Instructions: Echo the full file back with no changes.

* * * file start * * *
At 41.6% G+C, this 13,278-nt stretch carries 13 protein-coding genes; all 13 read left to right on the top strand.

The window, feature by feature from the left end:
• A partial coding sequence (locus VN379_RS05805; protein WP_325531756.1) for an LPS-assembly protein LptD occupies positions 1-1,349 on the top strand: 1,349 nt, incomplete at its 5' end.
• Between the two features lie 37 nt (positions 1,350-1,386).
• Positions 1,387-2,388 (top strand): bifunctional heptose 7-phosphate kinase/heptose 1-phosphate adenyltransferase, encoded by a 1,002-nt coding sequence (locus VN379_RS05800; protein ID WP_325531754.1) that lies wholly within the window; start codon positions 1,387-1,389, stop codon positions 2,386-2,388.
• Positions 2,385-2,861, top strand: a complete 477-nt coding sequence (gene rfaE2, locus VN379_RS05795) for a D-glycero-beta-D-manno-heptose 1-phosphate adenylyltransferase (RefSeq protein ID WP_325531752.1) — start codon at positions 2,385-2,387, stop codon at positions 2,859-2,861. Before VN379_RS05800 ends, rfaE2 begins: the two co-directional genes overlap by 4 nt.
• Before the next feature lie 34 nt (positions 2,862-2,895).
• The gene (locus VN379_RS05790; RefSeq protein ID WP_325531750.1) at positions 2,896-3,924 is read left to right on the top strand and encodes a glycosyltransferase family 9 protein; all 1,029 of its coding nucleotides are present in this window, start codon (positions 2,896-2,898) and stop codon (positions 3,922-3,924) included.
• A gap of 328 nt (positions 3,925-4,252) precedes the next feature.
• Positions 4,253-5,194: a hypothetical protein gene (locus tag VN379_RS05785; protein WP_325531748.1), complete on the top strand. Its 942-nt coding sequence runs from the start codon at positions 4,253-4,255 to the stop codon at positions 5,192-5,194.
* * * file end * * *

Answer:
At 41.6% G+C, this 13,278-nt stretch carries 13 protein-coding genes; all 13 read left to right on the top strand.

The window, feature by feature from the left end:
• A partial coding sequence (locus VN379_RS05805; protein WP_325531756.1) for an LPS-assembly protein LptD occupies positions 1-1,349 on the top strand: 1,349 nt, incomplete at its 5' end.
• Between the two features lie 37 nt (positions 1,350-1,386).
• Positions 1,387-2,388 (top strand): bifunctional heptose 7-phosphate kinase/heptose 1-phosphate adenyltransferase, encoded by a 1,002-nt coding sequence (locus VN379_RS05800; protein ID WP_325531754.1) that lies wholly within the window; start codon positions 1,387-1,389, stop codon positions 2,386-2,388.
• Positions 2,385-2,861, top strand: a complete 477-nt coding sequence (gene rfaE2, locus VN379_RS05795) for a D-glycero-beta-D-manno-heptose 1-phosphate adenylyltransferase (RefSeq protein ID WP_325531752.1) — start codon at positions 2,385-2,387, stop codon at positions 2,859-2,861. Before VN379_RS05800 ends, rfaE2 begins: the two co-directional genes overlap by 4 nt.
• Before the next feature lie 34 nt (positions 2,862-2,895).
• The gene (locus VN379_RS05790; RefSeq protein ID WP_325531750.1) at positions 2,896-3,924 is read left to right on the top strand and encodes a glycosyltransferase family 9 protein; all 1,029 of its coding nucleotides are present in this window, start codon (positions 2,896-2,898) and stop codon (positions 3,922-3,924) included.
• A gap of 328 nt (positions 3,925-4,252) precedes the next feature.
• Positions 4,253-5,194: a hypothetical protein gene (locus tag VN379_RS05785; protein WP_325531748.1), complete on the top strand. Its 942-nt coding sequence runs from the start codon at positions 4,253-4,255 to the stop codon at positions 5,192-5,194.